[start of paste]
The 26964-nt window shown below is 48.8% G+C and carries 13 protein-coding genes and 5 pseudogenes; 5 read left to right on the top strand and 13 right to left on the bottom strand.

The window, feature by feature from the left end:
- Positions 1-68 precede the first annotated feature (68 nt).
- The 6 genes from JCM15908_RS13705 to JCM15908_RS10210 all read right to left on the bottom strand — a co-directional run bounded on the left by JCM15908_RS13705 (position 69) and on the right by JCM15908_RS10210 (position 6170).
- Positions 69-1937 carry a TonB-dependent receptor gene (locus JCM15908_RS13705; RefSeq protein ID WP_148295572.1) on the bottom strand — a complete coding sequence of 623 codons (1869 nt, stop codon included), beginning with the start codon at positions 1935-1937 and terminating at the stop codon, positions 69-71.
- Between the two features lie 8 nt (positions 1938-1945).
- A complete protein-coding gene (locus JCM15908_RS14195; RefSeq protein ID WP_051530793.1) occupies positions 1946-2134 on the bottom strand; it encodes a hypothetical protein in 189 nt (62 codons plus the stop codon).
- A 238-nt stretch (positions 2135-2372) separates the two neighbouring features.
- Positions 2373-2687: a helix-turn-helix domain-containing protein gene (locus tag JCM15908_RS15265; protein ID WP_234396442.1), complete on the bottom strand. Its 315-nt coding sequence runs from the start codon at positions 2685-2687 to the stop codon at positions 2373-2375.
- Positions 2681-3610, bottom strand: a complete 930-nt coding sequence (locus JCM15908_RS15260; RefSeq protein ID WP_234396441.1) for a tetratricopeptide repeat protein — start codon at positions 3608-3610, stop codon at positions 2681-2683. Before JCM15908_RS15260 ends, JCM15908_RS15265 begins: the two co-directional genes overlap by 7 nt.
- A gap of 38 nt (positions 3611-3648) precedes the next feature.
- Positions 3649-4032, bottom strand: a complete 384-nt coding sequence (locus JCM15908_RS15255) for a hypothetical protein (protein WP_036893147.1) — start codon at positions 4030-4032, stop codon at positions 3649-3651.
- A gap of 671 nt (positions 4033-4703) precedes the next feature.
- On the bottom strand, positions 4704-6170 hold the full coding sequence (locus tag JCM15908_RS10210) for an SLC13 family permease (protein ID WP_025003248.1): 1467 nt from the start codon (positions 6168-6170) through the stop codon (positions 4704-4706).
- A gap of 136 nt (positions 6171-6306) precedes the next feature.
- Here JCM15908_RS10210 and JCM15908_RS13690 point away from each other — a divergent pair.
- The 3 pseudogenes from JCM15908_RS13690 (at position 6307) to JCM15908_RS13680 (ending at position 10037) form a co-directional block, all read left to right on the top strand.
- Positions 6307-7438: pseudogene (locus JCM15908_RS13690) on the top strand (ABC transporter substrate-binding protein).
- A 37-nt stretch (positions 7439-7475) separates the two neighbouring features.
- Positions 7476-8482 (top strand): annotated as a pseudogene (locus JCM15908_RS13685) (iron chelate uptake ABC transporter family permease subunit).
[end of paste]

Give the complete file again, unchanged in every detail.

The 26964-nt window shown below is 48.8% G+C and carries 13 protein-coding genes and 5 pseudogenes; 5 read left to right on the top strand and 13 right to left on the bottom strand.

The window, feature by feature from the left end:
- Positions 1-68 precede the first annotated feature (68 nt).
- The 6 genes from JCM15908_RS13705 to JCM15908_RS10210 all read right to left on the bottom strand — a co-directional run bounded on the left by JCM15908_RS13705 (position 69) and on the right by JCM15908_RS10210 (position 6170).
- Positions 69-1937 carry a TonB-dependent receptor gene (locus JCM15908_RS13705; RefSeq protein ID WP_148295572.1) on the bottom strand — a complete coding sequence of 623 codons (1869 nt, stop codon included), beginning with the start codon at positions 1935-1937 and terminating at the stop codon, positions 69-71.
- Between the two features lie 8 nt (positions 1938-1945).
- A complete protein-coding gene (locus JCM15908_RS14195; RefSeq protein ID WP_051530793.1) occupies positions 1946-2134 on the bottom strand; it encodes a hypothetical protein in 189 nt (62 codons plus the stop codon).
- A 238-nt stretch (positions 2135-2372) separates the two neighbouring features.
- Positions 2373-2687: a helix-turn-helix domain-containing protein gene (locus tag JCM15908_RS15265; protein ID WP_234396442.1), complete on the bottom strand. Its 315-nt coding sequence runs from the start codon at positions 2685-2687 to the stop codon at positions 2373-2375.
- Positions 2681-3610, bottom strand: a complete 930-nt coding sequence (locus JCM15908_RS15260; RefSeq protein ID WP_234396441.1) for a tetratricopeptide repeat protein — start codon at positions 3608-3610, stop codon at positions 2681-2683. Before JCM15908_RS15260 ends, JCM15908_RS15265 begins: the two co-directional genes overlap by 7 nt.
- A gap of 38 nt (positions 3611-3648) precedes the next feature.
- Positions 3649-4032, bottom strand: a complete 384-nt coding sequence (locus JCM15908_RS15255) for a hypothetical protein (protein WP_036893147.1) — start codon at positions 4030-4032, stop codon at positions 3649-3651.
- A gap of 671 nt (positions 4033-4703) precedes the next feature.
- On the bottom strand, positions 4704-6170 hold the full coding sequence (locus tag JCM15908_RS10210) for an SLC13 family permease (protein ID WP_025003248.1): 1467 nt from the start codon (positions 6168-6170) through the stop codon (positions 4704-4706).
- A gap of 136 nt (positions 6171-6306) precedes the next feature.
- Here JCM15908_RS10210 and JCM15908_RS13690 point away from each other — a divergent pair.
- The 3 pseudogenes from JCM15908_RS13690 (at position 6307) to JCM15908_RS13680 (ending at position 10037) form a co-directional block, all read left to right on the top strand.
- Positions 6307-7438: pseudogene (locus JCM15908_RS13690) on the top strand (ABC transporter substrate-binding protein).
- A 37-nt stretch (positions 7439-7475) separates the two neighbouring features.
- Positions 7476-8482 (top strand): annotated as a pseudogene (locus JCM15908_RS13685) (iron chelate uptake ABC transporter family permease subunit).